The importance of body language – How to be seen, heard and felt… Part 2
In this second part of impactful communication tips and techniques, I have a sneaking suspicion that there may be those among you who will say ‘yeah, yeah, we know that gestures are important.’
Just how important is a subject of much research. The work of Albert Mehrabian back in the 70’s is still quoted as being an authority upon the impact of face-to-face communication. His research revealed that if the three elements of communication (words, vocal tone and body language) are divided into percentages, body language is apportioned 55% of the impact. That should give you a clue. More importantly still, we know instinctively that when we are looking to get our point across, we use our hands. Common sense too, tells us that a good gesture is a visual reinforcement of a vocal message, drawing in another of our 5 senses to make sure the message strikes well and truly home.
Added to this comes huge amounts of data which corroborate the fact that we cannot not communicate. We are always communicating something, either consciously, or subconsciously. Our body language gives us away, which is why, if we want to make the desired impact upon our audience, we have to take control of our gestures, because if we don’t control them, they control us, and often send a message we don’t want to our audience.
There are many forms of gesture, but in this blog, I just want to outline 3 main ones: descriptive, itemising and emphatic.
Descriptive gestures are precisely as they sound. The secret to making these truly impactful is to prepare them, in accordance with the message you are going to deliver, with the intention that your gesture will make it easier for your audience to understand.
Itemising is important because you are looking to demonstrate structure to your listeners. If for example you verbally indicate that you have three points to discuss, it is not as impactful as if you back up your statement with the gestures counted out as you go.
Lastly, an emphatic gesture will send the message to your audience that you really mean what you say. There are various options here, all of which work well. Theres the ‘pin in the board’ technique, with your thumb and forefinger together; there’s the ‘orange in the hand’, with your palm upwards, where you are weighing an imaginary fruit in your hand. (Pictures?) Of course, if all else fails and you really want to make your point, you can always thump your chest!!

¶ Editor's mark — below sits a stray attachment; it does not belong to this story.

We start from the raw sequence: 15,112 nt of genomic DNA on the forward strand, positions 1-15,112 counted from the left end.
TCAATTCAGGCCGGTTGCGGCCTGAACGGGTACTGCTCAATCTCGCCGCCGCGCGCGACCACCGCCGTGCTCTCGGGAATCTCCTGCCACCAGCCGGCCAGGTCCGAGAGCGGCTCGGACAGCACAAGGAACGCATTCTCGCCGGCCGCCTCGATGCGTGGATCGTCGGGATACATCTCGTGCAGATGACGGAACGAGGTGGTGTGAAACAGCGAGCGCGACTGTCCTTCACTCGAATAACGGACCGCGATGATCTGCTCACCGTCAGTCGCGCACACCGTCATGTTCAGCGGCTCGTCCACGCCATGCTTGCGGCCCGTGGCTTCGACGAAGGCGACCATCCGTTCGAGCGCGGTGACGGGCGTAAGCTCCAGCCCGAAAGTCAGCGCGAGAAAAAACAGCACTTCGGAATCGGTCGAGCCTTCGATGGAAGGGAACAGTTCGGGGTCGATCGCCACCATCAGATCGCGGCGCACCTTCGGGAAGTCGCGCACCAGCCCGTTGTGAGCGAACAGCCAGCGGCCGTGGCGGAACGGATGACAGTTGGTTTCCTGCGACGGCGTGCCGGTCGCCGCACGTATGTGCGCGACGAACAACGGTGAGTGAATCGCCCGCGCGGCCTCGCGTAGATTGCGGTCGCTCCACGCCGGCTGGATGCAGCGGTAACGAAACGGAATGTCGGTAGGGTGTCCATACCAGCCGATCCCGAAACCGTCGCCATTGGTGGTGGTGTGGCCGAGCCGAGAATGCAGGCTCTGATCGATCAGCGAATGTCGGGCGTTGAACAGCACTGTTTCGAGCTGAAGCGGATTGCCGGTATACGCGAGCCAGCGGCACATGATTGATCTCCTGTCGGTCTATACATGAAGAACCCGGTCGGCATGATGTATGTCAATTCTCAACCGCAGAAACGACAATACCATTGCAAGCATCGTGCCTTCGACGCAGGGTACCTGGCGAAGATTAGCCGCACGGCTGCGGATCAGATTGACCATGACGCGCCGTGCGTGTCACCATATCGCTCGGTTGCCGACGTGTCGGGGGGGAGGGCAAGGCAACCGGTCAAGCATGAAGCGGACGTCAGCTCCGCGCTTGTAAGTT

Lastly, we have what are called ‘rest positions’.
So many of my clients are seemingly at a loss when it comes to knowing what to do with the hands when not gesturing. As mentioned here, what makes us feel comfortable in front of others is not necessarily consonant with the impression we wish to make. If we feel under pressure, for example and it feels comforting to fold our arms, consider the impression this closed stance makes. Similarly, if we put our hands behind our back, it may ‘get them out of the way’ but it can often look rather ‘teacher-like’. Our hands on our hips can come across as confrontational. Worst of all is the ‘fig leaf’ position, with the hands crossed over each other at groin level. (Honestly, look around you at the next networking event and see just how many people do this!!) (photo?)
Remember, people, follow the hands – if you want people to look at your groin this is what you do! It also makes sense that when under pressure, people will default to a position that feels safe and protective. If in doubt about this, observe a defensive wall in football, whilst awaiting a direct free kick.
So, what to do instead?
First, ‘the tent’ – a nice, neutral position for the hands when not gesturing, which makes it easy to gesture with either right or left hand. Remember not to hold your hands with the fingers pointing upwards, as this looks rather like the presenter is praying for deliverance! (Picture if poss here?)
Secondly, ‘the gate’. A similarly held rest position, with the arms at right angles and the hands placed one in front of the other (Picture?) Once again, this keeps the hands ‘quiet’ when not gesturing, but in a position to be readily used when needed.
The same goes for the ‘fist in the hand’ and the ‘imaginary 6 inch piece of string’. Neutral hands, but ready for use when needed. (Picture?)
If you practice these techniques, they will become easier and in time, second nature.
As a public speaking coach and a speaker at events myself, I get the importance of body language and would be happy to help you find your “I am invincible” look J
Or why not download our Free -e-book – A.G.E.N.D.A and find out what will get your audience to sit up and pay attention.